I have had a city park near to me pretty well all my life and because they have always been there I have rather taken it for granted that they always would be. Some parks have been wide open with trees and grass and sometimes a lake. While others have been more formal parks with paths and flower beds and often a glasshouse with exotic plants … but they have all offered somewhere to walk and take exercise and smell the smells of nature. All very important when you live an urban or suburban life.

In England …

Roundhay Park in Leeds (my first when very young) – top right photo,

The Canal Gardens in Leeds

West Park in Wolverhampton – centre right,

Kelsey-Kerridge Park in Beckenham,

The amazing Portholme Meadow in Godmanchester (largest meadow in England) – lower right

In Quebec …

The several small and medium sized parks in Baie-D’Urfé, Québec where I now live.

Why the sudden interest in parks? Because all of a sudden we have learned that a segment of one of our town parks is probably going to be built on. The building that they plan to put there will be a childcare centre, undoubtedly an asset to the community, but the location … well, simply not acceptable for so many reasons, some of which I have outlined below. This is a park/green space that everyone had hitherto understood to be sacrosanct and unthreatened by development. Indeed the Mayor who has voted for the development is on record in the past as having made “over my dead body” statements about the importance of maintaining our parks. In a short segment about this issue on a local TV station last night she again confirmed that parks and green spaces are very important to her.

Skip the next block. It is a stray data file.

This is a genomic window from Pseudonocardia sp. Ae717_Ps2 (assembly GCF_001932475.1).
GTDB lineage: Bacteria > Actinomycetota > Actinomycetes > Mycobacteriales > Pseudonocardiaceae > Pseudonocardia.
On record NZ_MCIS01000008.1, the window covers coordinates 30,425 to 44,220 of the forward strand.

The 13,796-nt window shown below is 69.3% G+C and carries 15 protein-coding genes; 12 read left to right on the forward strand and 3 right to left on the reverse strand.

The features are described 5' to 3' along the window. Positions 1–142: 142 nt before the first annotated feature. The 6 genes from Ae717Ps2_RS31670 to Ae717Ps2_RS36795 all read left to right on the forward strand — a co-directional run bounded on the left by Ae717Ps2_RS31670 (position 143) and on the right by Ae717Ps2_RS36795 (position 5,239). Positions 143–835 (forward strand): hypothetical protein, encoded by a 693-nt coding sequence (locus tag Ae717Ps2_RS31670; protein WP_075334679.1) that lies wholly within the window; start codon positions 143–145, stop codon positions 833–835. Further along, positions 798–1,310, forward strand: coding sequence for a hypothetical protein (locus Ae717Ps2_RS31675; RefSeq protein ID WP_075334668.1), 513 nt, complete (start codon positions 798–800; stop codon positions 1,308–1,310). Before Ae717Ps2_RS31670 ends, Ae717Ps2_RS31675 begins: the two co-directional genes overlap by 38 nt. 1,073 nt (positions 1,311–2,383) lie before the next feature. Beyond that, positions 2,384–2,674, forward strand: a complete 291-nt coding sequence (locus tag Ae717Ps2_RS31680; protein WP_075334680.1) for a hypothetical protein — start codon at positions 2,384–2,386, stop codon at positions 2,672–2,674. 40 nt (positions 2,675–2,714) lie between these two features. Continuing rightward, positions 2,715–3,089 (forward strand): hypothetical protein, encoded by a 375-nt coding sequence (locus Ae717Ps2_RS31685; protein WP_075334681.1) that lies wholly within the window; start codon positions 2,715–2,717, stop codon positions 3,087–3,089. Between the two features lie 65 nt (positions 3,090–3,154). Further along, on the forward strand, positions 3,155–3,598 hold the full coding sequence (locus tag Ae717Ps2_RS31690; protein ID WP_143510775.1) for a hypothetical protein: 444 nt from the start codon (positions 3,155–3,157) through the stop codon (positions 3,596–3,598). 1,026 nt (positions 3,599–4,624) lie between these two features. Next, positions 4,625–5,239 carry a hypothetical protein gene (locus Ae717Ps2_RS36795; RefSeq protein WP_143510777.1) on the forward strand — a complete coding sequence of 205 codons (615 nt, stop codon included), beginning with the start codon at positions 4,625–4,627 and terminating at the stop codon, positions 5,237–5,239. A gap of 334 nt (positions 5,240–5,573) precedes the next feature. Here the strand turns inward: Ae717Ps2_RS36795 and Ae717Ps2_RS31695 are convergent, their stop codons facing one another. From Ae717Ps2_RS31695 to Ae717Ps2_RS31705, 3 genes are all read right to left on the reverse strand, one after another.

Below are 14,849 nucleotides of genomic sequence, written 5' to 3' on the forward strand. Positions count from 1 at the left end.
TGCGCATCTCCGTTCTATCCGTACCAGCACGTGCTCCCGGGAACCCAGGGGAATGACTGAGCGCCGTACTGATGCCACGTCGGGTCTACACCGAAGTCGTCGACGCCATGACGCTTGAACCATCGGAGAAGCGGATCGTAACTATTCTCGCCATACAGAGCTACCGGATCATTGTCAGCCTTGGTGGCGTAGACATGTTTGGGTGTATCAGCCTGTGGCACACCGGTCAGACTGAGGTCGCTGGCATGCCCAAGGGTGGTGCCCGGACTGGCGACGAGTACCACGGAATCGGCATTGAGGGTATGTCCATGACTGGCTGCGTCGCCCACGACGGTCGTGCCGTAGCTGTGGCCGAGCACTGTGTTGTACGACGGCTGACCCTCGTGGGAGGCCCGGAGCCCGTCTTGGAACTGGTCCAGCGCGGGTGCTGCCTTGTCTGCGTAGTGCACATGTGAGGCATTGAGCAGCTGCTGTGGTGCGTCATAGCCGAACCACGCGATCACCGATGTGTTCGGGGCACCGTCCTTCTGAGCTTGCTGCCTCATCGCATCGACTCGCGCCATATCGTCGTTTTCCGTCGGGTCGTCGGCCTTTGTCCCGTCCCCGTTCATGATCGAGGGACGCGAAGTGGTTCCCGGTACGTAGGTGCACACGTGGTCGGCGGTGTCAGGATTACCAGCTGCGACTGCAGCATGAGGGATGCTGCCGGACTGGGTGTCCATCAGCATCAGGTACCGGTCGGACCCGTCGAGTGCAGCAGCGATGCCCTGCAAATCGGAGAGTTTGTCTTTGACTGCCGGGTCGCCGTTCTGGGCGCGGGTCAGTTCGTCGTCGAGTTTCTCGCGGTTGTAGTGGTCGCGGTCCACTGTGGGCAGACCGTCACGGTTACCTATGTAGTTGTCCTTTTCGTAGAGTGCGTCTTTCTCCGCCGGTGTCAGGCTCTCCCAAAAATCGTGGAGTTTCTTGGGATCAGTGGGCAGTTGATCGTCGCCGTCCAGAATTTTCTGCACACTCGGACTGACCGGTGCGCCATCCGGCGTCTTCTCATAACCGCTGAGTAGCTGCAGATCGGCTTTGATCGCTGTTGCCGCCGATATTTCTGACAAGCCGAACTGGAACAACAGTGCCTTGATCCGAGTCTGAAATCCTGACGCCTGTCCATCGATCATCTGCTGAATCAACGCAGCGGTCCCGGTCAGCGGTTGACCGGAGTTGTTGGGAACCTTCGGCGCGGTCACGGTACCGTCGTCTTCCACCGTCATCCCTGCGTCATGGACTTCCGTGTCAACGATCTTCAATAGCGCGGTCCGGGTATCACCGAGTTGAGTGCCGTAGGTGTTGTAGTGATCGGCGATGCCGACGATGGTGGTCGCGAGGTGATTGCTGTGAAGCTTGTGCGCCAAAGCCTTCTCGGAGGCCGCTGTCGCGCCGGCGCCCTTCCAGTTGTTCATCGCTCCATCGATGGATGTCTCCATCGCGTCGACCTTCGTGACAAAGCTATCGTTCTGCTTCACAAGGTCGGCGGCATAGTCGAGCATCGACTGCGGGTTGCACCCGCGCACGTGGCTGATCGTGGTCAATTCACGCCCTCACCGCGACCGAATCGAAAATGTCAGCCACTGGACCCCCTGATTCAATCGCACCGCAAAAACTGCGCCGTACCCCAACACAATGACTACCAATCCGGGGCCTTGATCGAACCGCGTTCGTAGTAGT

Of course, there is a lot of enthusiasm for a child care facility expansion, that’s understandable but it is important that this does not allow the site selection to just roll over uncontested. Sadly we have heard of people, including at least one councillor, saying that they think we have enough parks and there is space to spare. Really? I am not opposed in any way to the facility being built, but not at any price. Parks are important. Period.